Hot in the city

I have a love-hate relationship with the city in which I live. Family back home think I’m mental for choosing to live in a place that is cold pretty much eight months of the year. That makes me sob in misery during its inhospitable -20 degree days. That has me asking them to describe the sensation of warm sun on skin, it’s been so long that I can’t remember.

I can’t deny any of these things.

And yet, when July rolls around and all memories of winter melt away like the ice cream clutched in my happy, sticky hand, a switch is flicked and suddenly I’m an ambassador for the city. Me and Toronto: we’re pals.

Summer sunset over Toronto city streets

Put simply, Toronto comes to life in the summer. We may have to wait a very, very long time for it to happen, but when it arrives — even before it arrives, as those who start eagerly donning shorts & tees in chilly April will attest — we’re programmed to make the most of every last minute.

Neighbourhood festivals pop up every weekend, restaurants and bars start squeezing patio space out of whatever precious sidewalk they can steal, and BBQ parties become a weekly staple. Open-air markets take over city squares, and you can’t turn a corner downtown without stumbling onto the set of the next Hollywood blockbuster (I’m pretty sure I’ve been an accidental extra in about three films this past month). There’s an energy in the air that seems impossible to avoid. GOOD TIMES MUST BE HAD, it declares. And who are we to disobey?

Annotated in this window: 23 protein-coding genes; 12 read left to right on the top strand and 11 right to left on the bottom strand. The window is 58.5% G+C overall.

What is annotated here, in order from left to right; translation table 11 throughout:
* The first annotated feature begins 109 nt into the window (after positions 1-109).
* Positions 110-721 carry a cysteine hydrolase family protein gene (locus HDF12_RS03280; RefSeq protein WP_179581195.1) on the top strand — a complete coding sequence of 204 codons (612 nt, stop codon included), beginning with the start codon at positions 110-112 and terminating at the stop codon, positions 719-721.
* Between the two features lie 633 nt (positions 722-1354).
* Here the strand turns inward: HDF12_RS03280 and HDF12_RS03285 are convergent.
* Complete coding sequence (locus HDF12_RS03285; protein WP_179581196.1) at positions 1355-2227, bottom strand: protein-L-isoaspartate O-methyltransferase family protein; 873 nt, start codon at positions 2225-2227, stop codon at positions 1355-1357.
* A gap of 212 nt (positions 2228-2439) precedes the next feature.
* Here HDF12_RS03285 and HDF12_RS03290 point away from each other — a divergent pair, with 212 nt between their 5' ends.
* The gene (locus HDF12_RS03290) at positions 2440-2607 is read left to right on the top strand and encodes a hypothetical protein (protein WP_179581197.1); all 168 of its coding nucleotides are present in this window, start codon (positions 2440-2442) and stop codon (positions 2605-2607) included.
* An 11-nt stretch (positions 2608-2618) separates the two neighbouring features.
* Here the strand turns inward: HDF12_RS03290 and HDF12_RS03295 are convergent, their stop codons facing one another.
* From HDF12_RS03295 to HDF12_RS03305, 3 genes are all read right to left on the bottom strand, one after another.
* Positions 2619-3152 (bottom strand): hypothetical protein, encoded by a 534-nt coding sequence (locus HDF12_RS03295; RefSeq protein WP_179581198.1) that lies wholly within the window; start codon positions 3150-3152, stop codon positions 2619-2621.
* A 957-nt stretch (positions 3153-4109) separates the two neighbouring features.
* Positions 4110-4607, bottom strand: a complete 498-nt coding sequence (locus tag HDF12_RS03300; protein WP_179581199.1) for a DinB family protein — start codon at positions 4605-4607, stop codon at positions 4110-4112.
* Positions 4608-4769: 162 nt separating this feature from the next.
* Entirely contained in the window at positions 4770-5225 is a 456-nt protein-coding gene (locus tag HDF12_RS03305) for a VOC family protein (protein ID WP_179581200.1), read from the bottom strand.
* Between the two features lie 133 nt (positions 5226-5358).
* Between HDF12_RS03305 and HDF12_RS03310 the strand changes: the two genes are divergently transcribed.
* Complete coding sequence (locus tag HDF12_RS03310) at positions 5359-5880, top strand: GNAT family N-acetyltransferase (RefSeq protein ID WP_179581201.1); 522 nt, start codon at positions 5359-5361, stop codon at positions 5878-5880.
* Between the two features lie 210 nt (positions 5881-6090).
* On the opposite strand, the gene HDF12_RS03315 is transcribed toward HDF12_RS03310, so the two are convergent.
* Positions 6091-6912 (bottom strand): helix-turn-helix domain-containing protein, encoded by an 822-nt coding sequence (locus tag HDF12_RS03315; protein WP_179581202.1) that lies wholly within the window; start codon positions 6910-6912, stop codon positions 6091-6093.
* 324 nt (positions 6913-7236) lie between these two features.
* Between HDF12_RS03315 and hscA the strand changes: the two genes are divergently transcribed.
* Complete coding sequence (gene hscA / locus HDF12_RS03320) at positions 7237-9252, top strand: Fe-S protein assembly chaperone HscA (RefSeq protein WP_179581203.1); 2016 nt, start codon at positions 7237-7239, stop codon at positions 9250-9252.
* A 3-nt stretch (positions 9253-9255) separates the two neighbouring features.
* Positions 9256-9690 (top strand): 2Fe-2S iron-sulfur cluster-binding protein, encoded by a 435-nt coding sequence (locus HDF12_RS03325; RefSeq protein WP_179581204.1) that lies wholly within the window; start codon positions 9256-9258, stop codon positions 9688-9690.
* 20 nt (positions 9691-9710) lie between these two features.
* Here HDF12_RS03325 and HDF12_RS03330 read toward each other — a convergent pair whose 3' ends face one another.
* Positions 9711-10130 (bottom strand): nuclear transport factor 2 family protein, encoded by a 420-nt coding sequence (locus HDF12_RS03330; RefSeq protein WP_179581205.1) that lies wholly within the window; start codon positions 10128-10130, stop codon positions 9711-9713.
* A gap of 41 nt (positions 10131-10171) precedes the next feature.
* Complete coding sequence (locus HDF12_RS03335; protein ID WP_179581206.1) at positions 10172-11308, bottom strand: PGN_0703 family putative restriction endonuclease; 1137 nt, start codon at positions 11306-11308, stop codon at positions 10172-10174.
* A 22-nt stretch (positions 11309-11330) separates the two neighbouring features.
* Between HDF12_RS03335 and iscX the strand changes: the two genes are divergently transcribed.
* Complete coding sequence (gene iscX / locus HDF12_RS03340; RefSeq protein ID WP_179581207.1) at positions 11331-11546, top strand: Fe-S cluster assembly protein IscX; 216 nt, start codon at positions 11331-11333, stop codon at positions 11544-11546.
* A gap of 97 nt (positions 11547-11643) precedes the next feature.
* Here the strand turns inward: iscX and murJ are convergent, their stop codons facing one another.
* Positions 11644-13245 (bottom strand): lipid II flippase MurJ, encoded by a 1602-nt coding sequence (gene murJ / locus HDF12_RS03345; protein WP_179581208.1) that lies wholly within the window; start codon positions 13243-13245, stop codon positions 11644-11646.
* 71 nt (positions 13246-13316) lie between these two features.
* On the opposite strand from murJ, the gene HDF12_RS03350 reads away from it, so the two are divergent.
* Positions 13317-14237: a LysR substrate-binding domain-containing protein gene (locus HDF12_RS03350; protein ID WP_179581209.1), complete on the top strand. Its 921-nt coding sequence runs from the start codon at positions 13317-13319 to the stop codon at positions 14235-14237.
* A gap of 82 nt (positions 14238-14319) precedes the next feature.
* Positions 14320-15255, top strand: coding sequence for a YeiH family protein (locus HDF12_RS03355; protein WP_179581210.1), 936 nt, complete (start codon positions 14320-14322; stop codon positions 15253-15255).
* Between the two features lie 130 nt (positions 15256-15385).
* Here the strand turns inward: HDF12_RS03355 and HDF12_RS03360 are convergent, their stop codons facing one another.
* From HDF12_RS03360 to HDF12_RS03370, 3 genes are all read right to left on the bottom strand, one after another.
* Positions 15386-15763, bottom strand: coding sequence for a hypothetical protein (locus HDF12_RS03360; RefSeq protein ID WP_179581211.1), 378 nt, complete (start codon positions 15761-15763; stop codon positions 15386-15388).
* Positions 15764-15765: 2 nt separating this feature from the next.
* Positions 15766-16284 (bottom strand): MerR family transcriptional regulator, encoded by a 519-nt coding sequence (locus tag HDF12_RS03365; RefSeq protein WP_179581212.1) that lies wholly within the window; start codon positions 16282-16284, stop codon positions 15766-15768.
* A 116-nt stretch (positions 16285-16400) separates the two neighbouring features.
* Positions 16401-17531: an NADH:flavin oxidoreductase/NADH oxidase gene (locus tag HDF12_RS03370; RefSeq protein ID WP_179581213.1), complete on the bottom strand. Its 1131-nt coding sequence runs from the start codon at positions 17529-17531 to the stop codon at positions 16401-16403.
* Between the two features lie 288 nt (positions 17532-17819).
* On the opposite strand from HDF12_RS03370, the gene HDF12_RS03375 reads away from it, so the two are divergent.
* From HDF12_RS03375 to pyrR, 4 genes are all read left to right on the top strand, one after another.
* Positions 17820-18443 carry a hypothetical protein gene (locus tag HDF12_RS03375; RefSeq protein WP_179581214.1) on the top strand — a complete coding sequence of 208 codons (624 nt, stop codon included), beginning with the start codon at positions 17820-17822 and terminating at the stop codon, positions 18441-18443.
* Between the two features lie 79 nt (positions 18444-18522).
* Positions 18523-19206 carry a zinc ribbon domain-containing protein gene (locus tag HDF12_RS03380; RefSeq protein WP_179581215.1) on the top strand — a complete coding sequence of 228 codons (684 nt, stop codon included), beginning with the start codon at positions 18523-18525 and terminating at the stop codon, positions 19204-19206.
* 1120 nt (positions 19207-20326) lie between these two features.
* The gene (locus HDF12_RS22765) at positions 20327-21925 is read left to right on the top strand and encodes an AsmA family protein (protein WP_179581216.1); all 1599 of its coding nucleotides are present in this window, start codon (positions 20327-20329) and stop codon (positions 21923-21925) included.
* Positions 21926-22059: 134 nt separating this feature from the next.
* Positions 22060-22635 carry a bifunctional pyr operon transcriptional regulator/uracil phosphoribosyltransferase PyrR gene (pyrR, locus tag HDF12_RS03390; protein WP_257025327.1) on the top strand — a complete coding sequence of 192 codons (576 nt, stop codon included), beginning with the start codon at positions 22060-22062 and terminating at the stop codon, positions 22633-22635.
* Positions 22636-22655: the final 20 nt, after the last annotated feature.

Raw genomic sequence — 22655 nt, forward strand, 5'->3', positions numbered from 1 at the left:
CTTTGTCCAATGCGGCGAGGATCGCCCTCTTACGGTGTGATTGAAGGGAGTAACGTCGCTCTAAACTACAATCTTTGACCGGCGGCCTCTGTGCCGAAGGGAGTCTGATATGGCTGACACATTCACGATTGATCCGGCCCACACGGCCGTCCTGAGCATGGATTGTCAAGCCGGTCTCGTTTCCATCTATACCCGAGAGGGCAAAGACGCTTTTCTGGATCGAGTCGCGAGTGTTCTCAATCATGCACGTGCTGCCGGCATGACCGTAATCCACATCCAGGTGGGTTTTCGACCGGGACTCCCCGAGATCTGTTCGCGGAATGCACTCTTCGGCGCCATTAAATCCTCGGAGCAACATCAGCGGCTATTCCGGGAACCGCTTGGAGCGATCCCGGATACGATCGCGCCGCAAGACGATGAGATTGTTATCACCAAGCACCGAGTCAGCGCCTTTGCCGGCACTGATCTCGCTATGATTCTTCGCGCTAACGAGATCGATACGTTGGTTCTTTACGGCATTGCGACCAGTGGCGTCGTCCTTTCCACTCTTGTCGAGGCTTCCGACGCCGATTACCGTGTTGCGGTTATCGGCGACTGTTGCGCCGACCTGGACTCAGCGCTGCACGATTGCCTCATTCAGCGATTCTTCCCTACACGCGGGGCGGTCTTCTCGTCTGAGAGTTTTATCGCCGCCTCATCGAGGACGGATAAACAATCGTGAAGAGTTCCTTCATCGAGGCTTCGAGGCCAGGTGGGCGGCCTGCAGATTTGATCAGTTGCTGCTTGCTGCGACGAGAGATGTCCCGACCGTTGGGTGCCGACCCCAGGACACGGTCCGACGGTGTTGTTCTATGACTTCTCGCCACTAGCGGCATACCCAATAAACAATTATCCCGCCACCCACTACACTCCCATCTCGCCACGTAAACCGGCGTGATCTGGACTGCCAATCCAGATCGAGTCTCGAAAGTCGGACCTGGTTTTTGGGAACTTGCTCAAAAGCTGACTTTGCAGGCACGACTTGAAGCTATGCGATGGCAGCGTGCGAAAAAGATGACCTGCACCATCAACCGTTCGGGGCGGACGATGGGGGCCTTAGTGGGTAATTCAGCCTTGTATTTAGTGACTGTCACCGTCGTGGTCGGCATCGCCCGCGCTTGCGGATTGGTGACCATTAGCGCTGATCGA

When we first arrived in the city, four years ago, we couldn’t understand why people would be willing to stand in line for what seemed like an eternity just to grab an outdoor table at the pub. Dude, we don’t do queues, we’d scoff in disbelief while heading inside. By the time the next summer rolled round, we were the ones in line, counting down the minutes till we had our very own seats in the sun.

We get it now. If you’re not out and about enjoying well over your daily recommended vitamin D allowance, frankly, you’re just not doing it right.

Some people complain about Toronto’s humidity. Not me. My favourite summer evenings are those deliciously moist nights when you can skip merrily out the house with nary a thought of a cardigan or scarf to cover up. The intense mugginess is like a sweaty, comforting embrace, whispering “Shhh, it’s okay now, I’m here. Forget all about the ice and snow, that was just a bad, bad dream.”

And for a couple of joy-filled months, it really does feel like a dream. As these last few weeks of summer slip by, I can feel that change is imminent. It’s all going to end soon, and where will I be left? I’d like to say I’ll have enough happy summer memories to carry me through the winter, and I won’t start cursing Toronto when the trees are bare and the sidewalks slippery with ice. But I know what I’m like. I guess all I can do is apologize in advance for my inevitable winter moaning.

Sorry Toronto. It can only ever be a June-to-September relationship. I admit it: I’m the ultimate definition of a fair-weather friend.

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